As the protests against systemic, sometimes fatal racism that often goes unpublished go on across the nation (and across Europe, mostly in solidarity) those a part of the various demonstrations and actions are being brutalized and aggressively handled by police. In addition, they are being possibly exposed to the virus at the center of the ongoing global pandemic as police are not utilizing and dispensing adequate personal protective equipment to protect the community. According to reports, police have arrested more than 11,000 people at protests — Black folks likely make up a disproportionate number of these detainments.
Of the many instances of recorded police brutality including officers driving their vehicles into protestors to mow them down, as well as authorities macing protestors who are demonstrating peacefully with their hands up, quite a number have included LGBTQ+ folks. On Tuesday, Adore Delano shared a video that had been screen recorded from her friend's Instagram live. The feed was from Monday night as the friend was reportedly walking home.
"My friend got arrested for WALKING. HOME. TODAY." Delano wrote in a tweet. "On Hollywood Blvd where most people WALK HOME from work (Including myself sometimes.)" The Instagram Live includes a caption that the person filming is "trying to get home" after the curfew the city imposed.
As they walk they are looking around and talking to some others.
"We should go," they say. "Just keep walking. The cops are coming. We want to be away from this so they don't attack us." In the footage, people are running as police officers swarm. In the background, you can hear police sirens. When cops begin to yell at them, they respond "We're going home we're live." They then comply with police demands to "get on the ground" and police approach with weapons drawn.
"Stop, I didn't do anything" they cry. "I'm sorry, I swear I didn't do anything."
"Shut the fuck up," an officer yells in reply. In the background of the clip, an officer on the radio can be heard.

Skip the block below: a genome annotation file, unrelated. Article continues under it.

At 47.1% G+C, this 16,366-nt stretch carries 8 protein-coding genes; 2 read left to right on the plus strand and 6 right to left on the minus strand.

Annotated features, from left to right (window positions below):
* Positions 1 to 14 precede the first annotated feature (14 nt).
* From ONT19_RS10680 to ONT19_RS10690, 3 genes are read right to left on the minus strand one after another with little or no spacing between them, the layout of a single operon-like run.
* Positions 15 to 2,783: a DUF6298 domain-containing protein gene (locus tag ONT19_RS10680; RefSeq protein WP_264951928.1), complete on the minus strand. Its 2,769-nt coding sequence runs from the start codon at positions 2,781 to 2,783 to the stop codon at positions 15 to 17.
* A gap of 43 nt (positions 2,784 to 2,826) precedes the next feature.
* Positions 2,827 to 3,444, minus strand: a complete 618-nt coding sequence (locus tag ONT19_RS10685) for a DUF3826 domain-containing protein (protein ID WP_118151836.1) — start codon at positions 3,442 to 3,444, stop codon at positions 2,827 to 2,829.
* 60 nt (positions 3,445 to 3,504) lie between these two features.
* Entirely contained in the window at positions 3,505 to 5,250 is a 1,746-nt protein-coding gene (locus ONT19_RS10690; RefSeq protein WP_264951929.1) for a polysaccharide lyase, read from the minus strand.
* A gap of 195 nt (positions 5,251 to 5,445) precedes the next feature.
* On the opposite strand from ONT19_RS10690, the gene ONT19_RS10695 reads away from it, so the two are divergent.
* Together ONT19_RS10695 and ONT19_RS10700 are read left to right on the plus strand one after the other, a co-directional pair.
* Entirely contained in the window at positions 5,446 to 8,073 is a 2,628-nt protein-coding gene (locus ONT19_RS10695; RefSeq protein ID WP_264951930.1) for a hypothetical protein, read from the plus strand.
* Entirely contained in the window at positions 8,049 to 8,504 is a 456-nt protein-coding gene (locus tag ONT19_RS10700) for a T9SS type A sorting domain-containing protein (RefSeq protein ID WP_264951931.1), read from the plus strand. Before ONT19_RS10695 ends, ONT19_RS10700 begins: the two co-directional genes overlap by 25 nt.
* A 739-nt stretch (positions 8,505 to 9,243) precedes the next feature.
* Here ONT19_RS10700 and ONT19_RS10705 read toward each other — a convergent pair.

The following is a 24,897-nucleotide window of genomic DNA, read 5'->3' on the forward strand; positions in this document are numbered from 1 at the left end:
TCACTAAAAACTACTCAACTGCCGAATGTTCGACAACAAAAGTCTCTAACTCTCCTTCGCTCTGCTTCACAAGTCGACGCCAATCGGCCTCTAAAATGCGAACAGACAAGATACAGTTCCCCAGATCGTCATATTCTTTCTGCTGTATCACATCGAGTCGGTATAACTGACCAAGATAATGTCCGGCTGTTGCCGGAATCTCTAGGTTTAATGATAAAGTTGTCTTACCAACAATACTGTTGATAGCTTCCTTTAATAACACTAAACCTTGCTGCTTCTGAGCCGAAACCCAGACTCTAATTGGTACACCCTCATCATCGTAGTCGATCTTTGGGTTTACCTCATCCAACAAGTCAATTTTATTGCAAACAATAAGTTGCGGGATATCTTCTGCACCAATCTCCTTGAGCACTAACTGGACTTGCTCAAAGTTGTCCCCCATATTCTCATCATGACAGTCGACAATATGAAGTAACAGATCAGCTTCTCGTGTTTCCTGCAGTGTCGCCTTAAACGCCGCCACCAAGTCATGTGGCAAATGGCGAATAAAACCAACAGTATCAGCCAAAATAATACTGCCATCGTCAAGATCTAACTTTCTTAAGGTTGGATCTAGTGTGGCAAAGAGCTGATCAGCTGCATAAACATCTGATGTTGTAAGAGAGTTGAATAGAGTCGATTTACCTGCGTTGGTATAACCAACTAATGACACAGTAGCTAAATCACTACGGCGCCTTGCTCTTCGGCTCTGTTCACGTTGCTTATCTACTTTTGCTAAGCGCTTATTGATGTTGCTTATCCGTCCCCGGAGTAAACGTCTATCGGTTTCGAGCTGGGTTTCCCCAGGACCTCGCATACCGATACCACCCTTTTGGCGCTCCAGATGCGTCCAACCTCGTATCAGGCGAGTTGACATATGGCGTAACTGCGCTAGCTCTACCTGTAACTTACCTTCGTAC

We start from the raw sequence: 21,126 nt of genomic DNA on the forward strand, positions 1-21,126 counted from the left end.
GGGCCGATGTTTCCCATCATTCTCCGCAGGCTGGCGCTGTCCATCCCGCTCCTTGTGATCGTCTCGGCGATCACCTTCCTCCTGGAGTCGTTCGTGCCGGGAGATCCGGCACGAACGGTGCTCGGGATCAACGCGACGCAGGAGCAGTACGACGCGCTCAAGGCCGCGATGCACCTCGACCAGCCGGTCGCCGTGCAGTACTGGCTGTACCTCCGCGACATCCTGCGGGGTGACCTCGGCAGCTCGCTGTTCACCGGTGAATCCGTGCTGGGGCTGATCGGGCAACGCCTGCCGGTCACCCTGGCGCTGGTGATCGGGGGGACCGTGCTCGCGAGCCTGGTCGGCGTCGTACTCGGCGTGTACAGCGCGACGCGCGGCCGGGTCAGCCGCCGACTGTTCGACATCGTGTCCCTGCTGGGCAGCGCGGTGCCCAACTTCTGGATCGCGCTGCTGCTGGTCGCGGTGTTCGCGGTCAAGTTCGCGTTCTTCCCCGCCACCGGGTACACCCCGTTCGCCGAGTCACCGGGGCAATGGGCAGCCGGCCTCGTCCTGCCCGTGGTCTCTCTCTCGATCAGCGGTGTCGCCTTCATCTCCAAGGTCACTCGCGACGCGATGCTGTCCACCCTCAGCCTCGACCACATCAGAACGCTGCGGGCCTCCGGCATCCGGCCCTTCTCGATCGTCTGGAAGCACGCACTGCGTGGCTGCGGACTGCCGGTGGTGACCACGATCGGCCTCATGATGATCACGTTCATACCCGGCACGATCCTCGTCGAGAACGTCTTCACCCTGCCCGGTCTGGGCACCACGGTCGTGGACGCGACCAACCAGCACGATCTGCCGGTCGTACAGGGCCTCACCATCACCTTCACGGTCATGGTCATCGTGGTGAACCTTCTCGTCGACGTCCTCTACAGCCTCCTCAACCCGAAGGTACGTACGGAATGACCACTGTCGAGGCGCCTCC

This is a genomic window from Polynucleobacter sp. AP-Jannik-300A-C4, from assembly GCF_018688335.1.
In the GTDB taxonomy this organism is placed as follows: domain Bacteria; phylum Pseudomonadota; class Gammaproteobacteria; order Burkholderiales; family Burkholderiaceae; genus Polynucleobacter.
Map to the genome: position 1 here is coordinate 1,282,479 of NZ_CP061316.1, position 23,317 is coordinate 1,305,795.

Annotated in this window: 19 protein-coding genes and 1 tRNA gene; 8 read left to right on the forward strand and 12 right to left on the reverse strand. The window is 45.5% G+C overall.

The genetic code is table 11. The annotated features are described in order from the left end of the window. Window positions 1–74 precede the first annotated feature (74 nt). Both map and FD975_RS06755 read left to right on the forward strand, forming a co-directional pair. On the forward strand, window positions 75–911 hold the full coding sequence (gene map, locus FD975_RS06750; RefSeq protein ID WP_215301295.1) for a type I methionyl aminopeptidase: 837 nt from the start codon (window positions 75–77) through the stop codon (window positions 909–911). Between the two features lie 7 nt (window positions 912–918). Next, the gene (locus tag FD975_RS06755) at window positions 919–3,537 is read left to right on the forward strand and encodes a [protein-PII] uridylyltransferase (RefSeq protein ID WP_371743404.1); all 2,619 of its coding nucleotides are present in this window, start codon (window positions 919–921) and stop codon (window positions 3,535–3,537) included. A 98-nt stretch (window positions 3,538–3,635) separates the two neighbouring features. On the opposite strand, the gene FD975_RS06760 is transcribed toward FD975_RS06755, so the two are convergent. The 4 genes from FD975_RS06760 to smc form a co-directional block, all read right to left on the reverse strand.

"To the units on Hollywood Boulevard, you should not be driving past anyone," it says. "Stop where you are and take someone into custody." According to the Los Angeles Police Department itself, its officers arrested more than 2,700 people since the protests started with the majority being for “failure to disperse” or for violating the city’s curfew.
On Tuesday night in New York activists circles and some on social media were alarmed and demanded answers when Jason Rosenberg as well as a group of other activists were taken into police custody. In images from directly prior to Jason disappearing from social media for hours, he was depicted bloodied on a street corner. Many, including Senator Brad Hoylman, called for answers. On Wednesday morning, Rosenberg resurfaced, his face still bloodied with a gash on his head and a broken arm.
"I am going to go to the ER," he said in a video posted shortly after leaving the Red Hook police precinct. " I was trying not to at first but I definitely need to go to the ER." In the video, he explained that he was participating in a peaceful protest nearby The New School. When the group began to see "some escalation" by police, they continued to move along.
"Then a lot of us linked arms in solidarity and civil disobedience which is not resisting arrest and we were all thrown to ground," Rosenberg said. "I was beaten on all sides with a baton and some punches and I was on the concrete so that's sort of where I'm at. I'm at least lucky that it's a lot earlier than I thought I'd get out. I have a feeling I will be in the ER for a while. but I'm ok I'm alive." According to the video, while sitting on the sidewalk coughed, because of what happened, authorities referred to him as "the bloody one." He ended up with nine staples in the head and a borken humerus but did not need surgery. Hoylman has said he will be following up on the incident as Rosenberg was given no medical attention while in custody.
Marti Gould Cummings, a drag performer and outspoken activist who is currently running for political office was also arrested in New York City Tuesday night. According to a tweet, they were held for almost 12 hours.
"Was arrested at 5:15. Released 7:20," they wrote in a tweet posted Wednesday morning. "Denied phone call. Never told rights. In cuffs for four hours. No clean masks. Most cops not wearing masks." In footage of Cummings at the protests before their arrest they are wearing a mask of their own.
"I'll be donating $500 to bail fund to help others today," they wrote. "It was horrible and scary but I get to [go] home. How many innocent Black people have encountered police and don't make it home." In addition to donating money to bail funds — many of which have said the influx in donations has been more than sufficient for their needs — those hoping to help can donate to mutual aid funds and/or other organizations like The Okra Project and more that work to assist Black folks.
"I want you all to spend today uplifting and promoting Black organizations businesses, artists and marching for Black lives," Cummings said in a video posted to Twitter.